Here’s what it was like.

First things first: The BlackBerry Key2 is a good-looking phone, and it certainly doesn’t look like anything else on the market.

First things first: The BlackBerry Key2 is a good-looking phone, and it certainly doesn't look like anything else on the market.

I was surprised by how much I enjoyed the look and feel of the BlackBerry Key2. It has a grippy, textured back that feels rugged and vaguely pleasant, and I enjoyed the squared-off edges, chrome details, and overall businesslike aesthetic. Plus, the phone gets great battery life — I typically got about a day and a half out of it before it needed charging.

TCL says the device is lighter and slimmer than its predecessor, the BlackBerry KeyOne, but it’s hard to tell. Compared with my aluminum iPhone 6S, the Key2 feels notably heavier.

The BlackBerry Key2 has a 4.5-inch LCD display, which is a hair smaller than the 4.7-inch display on the iPhone 6S. But it’s a physically larger phone, thanks to the keyboard at the bottom of the device. That said, I have relatively small hands, and I didn’t find the device to be too big for me — in fact, at about 6 inches long, it’s likely to be the perfect size for most people.

One other note on the display: While it’s sharp and incredibly vivid, it doesn’t get very bright. This wasn’t an issue most of the time, but I sometimes found myself squinting at the screen, even with the brightness turned all the way up.

A few other design choices stand out, for better or worse.

There were things that I liked about the design, and things that I really hated.

For instance, the BlackBerry Key2 does have a headphone jack, though it’s at the top of the device rather than the bottom like most people are used to.

And while the phone may have physical keys, it doesn’t have a physical home button. Instead, a digital home button is above the keyboard.

This is all well and good, but it’s going to be a major adjustment for most people. Since most smartphones have a physical or digital home button at the bottom, that’s where I automatically pressed when I was trying to hit the home button. But that’s where the keyboard’s space bar is, which does not double as a home button (though it does have a dual purpose — more on that in a minute).

Nine times out of 10, I would press the space bar first before remembering where the home button was. For me, it would probably take several weeks of using the phone to get out of that habit.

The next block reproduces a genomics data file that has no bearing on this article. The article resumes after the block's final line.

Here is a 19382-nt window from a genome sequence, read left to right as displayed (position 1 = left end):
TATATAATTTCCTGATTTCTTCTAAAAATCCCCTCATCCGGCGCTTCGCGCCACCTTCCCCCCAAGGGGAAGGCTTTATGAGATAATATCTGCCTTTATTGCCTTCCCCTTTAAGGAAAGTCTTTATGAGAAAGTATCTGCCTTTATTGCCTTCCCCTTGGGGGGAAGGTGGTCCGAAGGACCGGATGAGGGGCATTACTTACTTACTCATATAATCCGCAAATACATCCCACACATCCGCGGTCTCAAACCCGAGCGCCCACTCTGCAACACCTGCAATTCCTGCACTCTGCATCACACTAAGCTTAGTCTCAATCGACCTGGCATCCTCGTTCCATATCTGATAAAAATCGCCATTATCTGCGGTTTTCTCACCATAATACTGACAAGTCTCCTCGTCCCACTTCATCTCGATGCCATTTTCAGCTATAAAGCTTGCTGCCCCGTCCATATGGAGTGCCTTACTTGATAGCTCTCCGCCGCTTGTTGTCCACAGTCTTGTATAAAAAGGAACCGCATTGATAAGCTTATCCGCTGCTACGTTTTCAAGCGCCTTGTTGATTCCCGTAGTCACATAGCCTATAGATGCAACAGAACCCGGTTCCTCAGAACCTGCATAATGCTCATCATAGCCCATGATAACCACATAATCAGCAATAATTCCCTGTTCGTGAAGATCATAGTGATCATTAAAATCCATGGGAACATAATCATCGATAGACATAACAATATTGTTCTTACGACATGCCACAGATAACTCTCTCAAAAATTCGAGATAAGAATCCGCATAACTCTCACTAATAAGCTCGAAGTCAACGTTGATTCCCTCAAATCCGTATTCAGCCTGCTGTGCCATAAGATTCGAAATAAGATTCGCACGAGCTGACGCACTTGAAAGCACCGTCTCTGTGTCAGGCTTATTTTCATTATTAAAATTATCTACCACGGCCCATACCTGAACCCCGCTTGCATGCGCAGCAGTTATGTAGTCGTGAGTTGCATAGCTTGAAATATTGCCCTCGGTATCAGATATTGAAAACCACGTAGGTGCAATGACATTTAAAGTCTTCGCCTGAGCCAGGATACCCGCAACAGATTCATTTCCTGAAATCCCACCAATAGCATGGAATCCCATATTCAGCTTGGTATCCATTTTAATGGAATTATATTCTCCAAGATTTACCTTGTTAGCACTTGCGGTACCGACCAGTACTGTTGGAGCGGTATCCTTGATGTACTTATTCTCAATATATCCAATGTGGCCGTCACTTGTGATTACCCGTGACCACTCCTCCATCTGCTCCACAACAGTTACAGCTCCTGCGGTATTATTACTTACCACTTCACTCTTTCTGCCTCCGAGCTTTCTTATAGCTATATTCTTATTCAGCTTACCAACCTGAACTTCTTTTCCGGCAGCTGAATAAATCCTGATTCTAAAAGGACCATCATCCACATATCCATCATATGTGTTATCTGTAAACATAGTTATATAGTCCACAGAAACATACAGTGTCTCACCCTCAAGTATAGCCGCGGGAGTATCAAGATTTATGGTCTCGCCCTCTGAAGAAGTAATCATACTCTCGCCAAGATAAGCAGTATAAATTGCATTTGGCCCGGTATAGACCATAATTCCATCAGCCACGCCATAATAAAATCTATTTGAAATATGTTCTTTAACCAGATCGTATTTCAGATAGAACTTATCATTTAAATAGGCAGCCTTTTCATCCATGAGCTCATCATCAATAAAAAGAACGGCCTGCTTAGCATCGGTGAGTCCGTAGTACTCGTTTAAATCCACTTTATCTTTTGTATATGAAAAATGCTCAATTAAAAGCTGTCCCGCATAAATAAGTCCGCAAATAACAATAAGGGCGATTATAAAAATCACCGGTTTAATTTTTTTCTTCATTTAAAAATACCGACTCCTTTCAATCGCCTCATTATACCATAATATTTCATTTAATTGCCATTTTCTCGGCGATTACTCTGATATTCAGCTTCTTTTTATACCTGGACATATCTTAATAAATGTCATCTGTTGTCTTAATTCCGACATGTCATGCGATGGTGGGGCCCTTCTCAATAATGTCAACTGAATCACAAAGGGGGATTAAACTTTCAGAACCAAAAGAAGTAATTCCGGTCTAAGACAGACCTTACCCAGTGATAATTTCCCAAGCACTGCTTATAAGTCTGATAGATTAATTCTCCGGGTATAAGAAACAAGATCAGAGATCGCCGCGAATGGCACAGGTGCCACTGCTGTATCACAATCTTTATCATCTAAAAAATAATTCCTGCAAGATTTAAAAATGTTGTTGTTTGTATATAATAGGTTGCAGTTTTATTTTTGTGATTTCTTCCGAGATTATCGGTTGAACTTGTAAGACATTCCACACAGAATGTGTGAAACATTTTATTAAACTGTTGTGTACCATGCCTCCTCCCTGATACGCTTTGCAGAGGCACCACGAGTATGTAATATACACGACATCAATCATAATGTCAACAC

The keyboard’s space bar doubles as a fingerprint scanner, but it doesn’t do a great job.

The keyboard's space bar doubles as a fingerprint scanner, but it doesn't do a great job.Avery Hartmans/Business Insider

I was excited to try the fingerprint scanner on the BlackBerry Key2, because I loved how subtly it was built into the phone’s design. The scanner lives inside the space bar, meaning you should just be able to press it lightly to unlock your phone each time.

It’s a great idea in theory, but it isn’t very practical in real life.

The space bar is a long, narrow rectangle, and it’s not ideal for capturing fingerprints. About 80% of the time, it took me several tries to get my phone unlocked using the scanner. If you didn’t place your finger just right on the space bar, it refused to open your phone. This grew tiresome after a while, and I eventually resorted to using my passcode each time.

The BlackBerry Key2 has a solid rear camera, but it’s nothing fancy.

The BlackBerry Key2 has a solid rear camera, but it's nothing fancy.

I certainly wasn’t wowed by the rear camera on the BlackBerry Key2, but I was pleasantly surprised by the images it captured.

TCL added a dual 12-megapixel rear camera this year; the BlackBerry KeyOne relied on a single lens. In general, I found the photos to be quite sharp, and I was continually impressed by how the camera handled close-up shots. The rear camera wasn’t phenomenal, but to be perfectly honest, it was better than I expected from a BlackBerry.

The selfie camera, on the other hand, was one of the worst I’ve used on a smartphone in the past year. It has a fixed focus, and most of the time my selfies came out blurry. Even when the camera seemed to focus on my face, the images were rarely as sharp as they would be on an iPhone, a Google Pixel, or a Samsung Galaxy phone.

That said, I doubt the target audience for the BlackBerry Key2 consists of a lot of avid selfie-takers, so it isn’t likely to be an issue for most people.

One surprising thing about the entire camera system is that it’s unlike any other Android camera I’ve used lately. Most Android phones pack their cameras full of so many features, you feel as if you have a DSLR in the palm of your hand.

But the BlackBerry Key2 doesn’t have any of that — only a few filters, no advanced camera adjustments, and none of the weird face-smoothing features I’ve found on phones like the Samsung Galaxy S9. It’s the simplest smartphone camera I’ve used in years, and it was actually rather refreshing, since I rarely end up using those anyway.

Here’s a photo I shot using the BlackBerry Key2. It’s nice and sharp, and the colors are beautiful, but it did struggle a bit in bright sunlight — some of the leaves in the back are blown out.

Here's a photo I shot using the BlackBerry Key2. It's nice and sharp, and the colors are beautiful, but it <i>did</i> struggle a bit in bright sunlight — some of the leaves in the back are blown out.Avery Hartmans/Business Insider